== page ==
to the topic of the death penalty, last week US Ambassador to the
United Nations Susan Rice helped kill the UN General Assembly resolution
which would have placed a moratorium on the death penalty worldwide.
Susan apparently needs blood flowing in the street to wake up feeling
safe each morning. This week? Kitabat reports
that Iraq's Foreign Affairs Minister Hoshyar Zebari met with Fadh Abdul
Mohsen al-Zaid. al-Zaid is based in Jordan and acts as Saudi Arabi's
Ambassador to Jordan as well as being Saudi Arabia's non-resident
Ambassador to Iraq. Zebari and al-Zaid discussed attempts to normalize
relations between Iraq and Saudi Arabia and the issue of Saudi prisoners
in Iraq and of Iraqis in the Saudi Kingdom and the need to ratify the
agreement on the exchange of prisoners. Thamer Qamqoun (Saudi Gazette) reports
Saudi national Ali Hassan Ali Fadel is in an Iraqi prison and has been
sentenced to death, "Sources in Iraq said Fadel was tortured and his
confessions were extracted from under duress while he had proved to the
court that he had entered Iraq to visit his friends in Al-Mosul" and not
for 'terrorism.' Most of Iraq's 'confessions' are derived from
Staying with violence, as noted in the October 15th snapshot, Iraq had already executed 119 people in 2012. Time to add more to that total. Mohammed Tawfeeq (CNN) reported
last night that 10 more people were executed on Sunday ("nine Iraqis
and one Egyptian"). Tawfeeq notes the Ministry of Justice's statement
on the executions includes, "The Iraqi Justice Ministry carried out the
executions by hanging 10 inmates after it was approved by the
presidential council." And, not noted in the report, that number's only
going to climb. A number of Saudi prisoners have been moved into
Baghdad over the last weeks in anticipation of the prisoners being
executed. Hou Qiang (Xinhua) observes, "Increasing
executions in Iraq sparked calls by the UN mission in the country, the
European Union and human rights groups on Baghdad to abolish the capital
punishment, criticizing the lack of transparency in the proceedings of
the country's courts."
least 129 executions so far this year. Iraq is on the verge of setting
another record. Sadly, not one to be proud of but there aren't many
records the government's set that anyone can be proud of since Nouri
al-Maliki was installed by the US government to be prime minister.
ago, Nouri traveled with a delegation to Russia and, while there,
signed a $4.2 billion weapons deal. The deal was a surprise and it
involved so much money that it garnered huge press. Russia took bows on
the world stage as did Nouri. As with all other weapons deals, Nouri
insisted that it was to protect Iraq from external forces. Nouri then
went to Prague, signed another weapons deal, then returned to Iraq and,
shortly after, announced the Russian deal was off.
before he made that announcement, there was calls for him to appear
before the Parliament to explain the deal. There were accusations of
corruption and graft. These accusations have not vanished. Ali
al-Dabbagh, Nouri's spokesperson until this week, felt the need to
publicly announce this week that he was not part of the deal. Saturday,
All Iraq News reported
that Nouri's son is now accused of being part of the alleged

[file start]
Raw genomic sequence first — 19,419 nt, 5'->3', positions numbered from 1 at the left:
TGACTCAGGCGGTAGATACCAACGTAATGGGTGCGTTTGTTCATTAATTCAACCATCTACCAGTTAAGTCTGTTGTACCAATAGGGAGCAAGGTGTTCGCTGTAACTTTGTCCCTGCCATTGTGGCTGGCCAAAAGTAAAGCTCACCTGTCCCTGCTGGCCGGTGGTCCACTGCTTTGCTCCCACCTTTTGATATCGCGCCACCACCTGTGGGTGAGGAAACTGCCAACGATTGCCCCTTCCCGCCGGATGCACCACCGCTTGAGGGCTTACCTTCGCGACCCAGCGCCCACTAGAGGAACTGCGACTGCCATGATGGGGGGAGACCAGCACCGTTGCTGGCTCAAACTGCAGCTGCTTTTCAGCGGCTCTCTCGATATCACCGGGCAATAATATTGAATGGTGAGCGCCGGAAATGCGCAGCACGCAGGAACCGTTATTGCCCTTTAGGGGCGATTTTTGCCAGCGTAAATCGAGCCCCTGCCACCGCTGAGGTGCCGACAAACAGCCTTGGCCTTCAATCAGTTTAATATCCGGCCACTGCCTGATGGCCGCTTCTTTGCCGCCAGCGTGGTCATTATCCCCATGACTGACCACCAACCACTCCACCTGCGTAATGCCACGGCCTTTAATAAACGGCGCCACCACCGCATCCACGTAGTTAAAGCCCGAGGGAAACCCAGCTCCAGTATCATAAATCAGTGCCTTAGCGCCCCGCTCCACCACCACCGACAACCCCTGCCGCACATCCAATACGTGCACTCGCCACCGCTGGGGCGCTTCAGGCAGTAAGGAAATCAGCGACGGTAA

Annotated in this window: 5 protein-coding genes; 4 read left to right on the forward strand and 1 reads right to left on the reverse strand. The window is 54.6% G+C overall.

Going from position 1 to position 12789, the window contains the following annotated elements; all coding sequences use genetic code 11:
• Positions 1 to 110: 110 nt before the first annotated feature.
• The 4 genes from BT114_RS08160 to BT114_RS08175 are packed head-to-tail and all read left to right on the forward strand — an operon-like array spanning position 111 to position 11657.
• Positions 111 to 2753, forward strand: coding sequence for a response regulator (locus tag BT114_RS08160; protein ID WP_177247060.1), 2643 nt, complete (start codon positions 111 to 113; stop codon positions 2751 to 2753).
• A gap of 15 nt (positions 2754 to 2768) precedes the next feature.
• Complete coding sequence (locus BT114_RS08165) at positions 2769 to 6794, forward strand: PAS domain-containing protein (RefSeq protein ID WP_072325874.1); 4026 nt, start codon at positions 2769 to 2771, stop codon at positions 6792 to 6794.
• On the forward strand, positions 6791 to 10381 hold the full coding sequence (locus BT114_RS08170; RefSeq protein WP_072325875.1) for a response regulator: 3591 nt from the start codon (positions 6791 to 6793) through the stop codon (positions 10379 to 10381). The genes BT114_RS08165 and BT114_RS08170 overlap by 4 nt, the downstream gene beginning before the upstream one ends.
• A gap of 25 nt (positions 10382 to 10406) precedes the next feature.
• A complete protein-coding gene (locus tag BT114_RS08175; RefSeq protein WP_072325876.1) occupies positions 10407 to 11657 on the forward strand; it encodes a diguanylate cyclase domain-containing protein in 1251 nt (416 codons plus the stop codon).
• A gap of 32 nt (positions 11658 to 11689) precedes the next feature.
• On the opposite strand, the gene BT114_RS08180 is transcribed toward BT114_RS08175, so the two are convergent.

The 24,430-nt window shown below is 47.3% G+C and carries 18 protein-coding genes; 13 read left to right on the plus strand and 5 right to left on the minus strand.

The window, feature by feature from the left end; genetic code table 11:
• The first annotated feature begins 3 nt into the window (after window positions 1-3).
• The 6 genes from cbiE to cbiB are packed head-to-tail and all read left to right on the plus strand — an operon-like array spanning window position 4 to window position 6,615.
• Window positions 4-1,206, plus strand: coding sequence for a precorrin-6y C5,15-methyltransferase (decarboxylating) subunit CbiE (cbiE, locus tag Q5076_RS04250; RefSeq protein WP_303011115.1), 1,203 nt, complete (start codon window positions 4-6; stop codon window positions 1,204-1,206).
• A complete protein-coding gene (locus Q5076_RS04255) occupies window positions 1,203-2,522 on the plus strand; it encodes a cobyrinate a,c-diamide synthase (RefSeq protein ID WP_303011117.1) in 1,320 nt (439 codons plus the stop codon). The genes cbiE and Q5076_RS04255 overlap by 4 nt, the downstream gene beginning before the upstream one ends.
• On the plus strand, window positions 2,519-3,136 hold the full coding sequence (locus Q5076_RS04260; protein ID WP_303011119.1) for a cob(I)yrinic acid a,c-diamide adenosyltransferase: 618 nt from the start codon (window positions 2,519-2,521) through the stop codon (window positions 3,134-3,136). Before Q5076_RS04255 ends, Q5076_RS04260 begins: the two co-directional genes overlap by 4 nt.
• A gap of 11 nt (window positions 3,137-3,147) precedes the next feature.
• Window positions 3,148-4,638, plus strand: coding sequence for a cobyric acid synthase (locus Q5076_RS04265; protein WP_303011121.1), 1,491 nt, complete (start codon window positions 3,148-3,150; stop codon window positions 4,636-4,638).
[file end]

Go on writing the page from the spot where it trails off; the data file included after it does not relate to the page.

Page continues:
corruption. Ahmed al-Maliki has long been accused of benefitting from
nepotism but now the Sadr bloc has accused him of being in on the
corruption. Sunday morning, Kitabat reported
on it. Both also noted that Ali al-Dabbagh's public denial last week
of being involved in the deal has not cleared him of charges of
Still on the Iraqi Parliament, Saturday All Iraq News reported
that the Women, Family and Children's Committee is calling for the
Ministry of Justice to make prisons and detention centers open to
legislative committees so they can see what the conditions are. In
addition, All Iraq News noted
MP Safia al-Suhail is calling on the Ministry of Women to focus on eliminating violence against women in prison. Today Alsumaria reports
that Iraqiya MP Hamid al-Mutlaq accused security forces of raping and
torturing women prison and he traces the culture back to the torture of
Iraqis by Americans at Abu Ghraib prison. On Sautrday, the article
notes, Iraqiya MP Ahmed al-Alwani discussed the large number of women
who have been raped in Iraqi prisons and are in fear of further
to the US and the Petraeus scandal. For those who don't know, David
Petraeus was the CIA Director. That was his last position. He stepped
down, this month, with the title of Director. I'm sorry if you're so
stupid that this confuses you. He was not "General David Petraeus the
CIA Director." That did not happen. Petraeus was following in Michael
Hayden's footsteps. That CIA Director (2005-2009) chose to use the
title of his position "Director." He could have insisted on General.
But we don't militarize other branches of government. Hayden actually
grasped that and corrected the press when they attemtped to call him
"General" after he assumed the position. Good for Michael Hayden. (And
we said that in real time when he corrected a member of the press on
So all this worship of a person -- which is how it plays out -- is pretty sad. Ava
and I already took on the ultimate military whore Sunday in "TV: The 10 Most Disgraceful People
" in which we imagined Barbara Walters hosting a needed program:
"Thank you very much, General Woodward," Barbara Walters said. "Six commanding officers received some form of a disciplinary actions and two more were removed, according to the Air Force.
My next guest chose to remove himself. He flew from obscurity to
national prominence with the help of media admirers like Thomas E.
Ricks. Interestingly, Ricks has a book that insists that generals
should be fired when they don't win wars but Ricks has spent the last
weeks defending this man. Former general David Petraeus, at one point,
the top US commander in Iraq. Oversaw a failed war and what some call an unethical policy of counter-insurgency.